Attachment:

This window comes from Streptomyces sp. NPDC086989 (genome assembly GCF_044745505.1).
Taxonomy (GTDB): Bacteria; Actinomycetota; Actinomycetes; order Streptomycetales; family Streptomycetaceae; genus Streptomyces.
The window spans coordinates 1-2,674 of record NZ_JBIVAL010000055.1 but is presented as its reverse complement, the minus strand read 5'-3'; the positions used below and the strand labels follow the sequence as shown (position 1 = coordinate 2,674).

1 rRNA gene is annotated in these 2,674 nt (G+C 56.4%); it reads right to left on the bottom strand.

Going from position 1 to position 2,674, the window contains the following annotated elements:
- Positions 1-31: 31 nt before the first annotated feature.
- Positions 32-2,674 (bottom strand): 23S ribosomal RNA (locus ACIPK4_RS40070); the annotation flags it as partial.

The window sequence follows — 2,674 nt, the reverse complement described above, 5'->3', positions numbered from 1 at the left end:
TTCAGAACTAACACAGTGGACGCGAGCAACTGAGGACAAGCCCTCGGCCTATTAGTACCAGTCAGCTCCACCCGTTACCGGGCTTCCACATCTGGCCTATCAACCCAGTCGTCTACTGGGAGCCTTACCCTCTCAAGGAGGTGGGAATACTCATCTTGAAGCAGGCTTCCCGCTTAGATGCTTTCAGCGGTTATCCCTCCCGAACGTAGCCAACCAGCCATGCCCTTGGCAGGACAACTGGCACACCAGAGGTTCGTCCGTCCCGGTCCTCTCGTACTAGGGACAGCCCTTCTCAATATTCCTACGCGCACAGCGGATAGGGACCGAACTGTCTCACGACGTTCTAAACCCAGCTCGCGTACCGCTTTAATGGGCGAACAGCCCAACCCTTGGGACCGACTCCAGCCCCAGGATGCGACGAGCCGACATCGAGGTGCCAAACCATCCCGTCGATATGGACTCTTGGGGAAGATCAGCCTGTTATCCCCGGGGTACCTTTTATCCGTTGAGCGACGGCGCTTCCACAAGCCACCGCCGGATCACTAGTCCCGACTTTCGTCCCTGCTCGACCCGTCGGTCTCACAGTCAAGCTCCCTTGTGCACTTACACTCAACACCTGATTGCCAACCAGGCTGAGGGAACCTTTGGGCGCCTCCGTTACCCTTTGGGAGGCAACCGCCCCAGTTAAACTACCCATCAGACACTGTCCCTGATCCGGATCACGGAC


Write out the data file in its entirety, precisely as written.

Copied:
This window comes from Streptomyces sp. NPDC086989 (genome assembly GCF_044745505.1).
Taxonomy (GTDB): Bacteria; Actinomycetota; Actinomycetes; order Streptomycetales; family Streptomycetaceae; genus Streptomyces.
The window spans coordinates 1-2,674 of record NZ_JBIVAL010000055.1 but is presented as its reverse complement, the minus strand read 5'-3'; the positions used below and the strand labels follow the sequence as shown (position 1 = coordinate 2,674).

1 rRNA gene is annotated in these 2,674 nt (G+C 56.4%); it reads right to left on the bottom strand.

Going from position 1 to position 2,674, the window contains the following annotated elements:
- Positions 1-31: 31 nt before the first annotated feature.
- Positions 32-2,674 (bottom strand): 23S ribosomal RNA (locus ACIPK4_RS40070); the annotation flags it as partial.

The window sequence follows — 2,674 nt, the reverse complement described above, 5'->3', positions numbered from 1 at the left end:
TTCAGAACTAACACAGTGGACGCGAGCAACTGAGGACAAGCCCTCGGCCTATTAGTACCAGTCAGCTCCACCCGTTACCGGGCTTCCACATCTGGCCTATCAACCCAGTCGTCTACTGGGAGCCTTACCCTCTCAAGGAGGTGGGAATACTCATCTTGAAGCAGGCTTCCCGCTTAGATGCTTTCAGCGGTTATCCCTCCCGAACGTAGCCAACCAGCCATGCCCTTGGCAGGACAACTGGCACACCAGAGGTTCGTCCGTCCCGGTCCTCTCGTACTAGGGACAGCCCTTCTCAATATTCCTACGCGCACAGCGGATAGGGACCGAACTGTCTCACGACGTTCTAAACCCAGCTCGCGTACCGCTTTAATGGGCGAACAGCCCAACCCTTGGGACCGACTCCAGCCCCAGGATGCGACGAGCCGACATCGAGGTGCCAAACCATCCCGTCGATATGGACTCTTGGGGAAGATCAGCCTGTTATCCCCGGGGTACCTTTTATCCGTTGAGCGACGGCGCTTCCACAAGCCACCGCCGGATCACTAGTCCCGACTTTCGTCCCTGCTCGACCCGTCGGTCTCACAGTCAAGCTCCCTTGTGCACTTACACTCAACACCTGATTGCCAACCAGGCTGAGGGAACCTTTGGGCGCCTCCGTTACCCTTTGGGAGGCAACCGCCCCAGTTAAACTACCCATCAGACACTGTCCCTGATCCGGATCACGGAC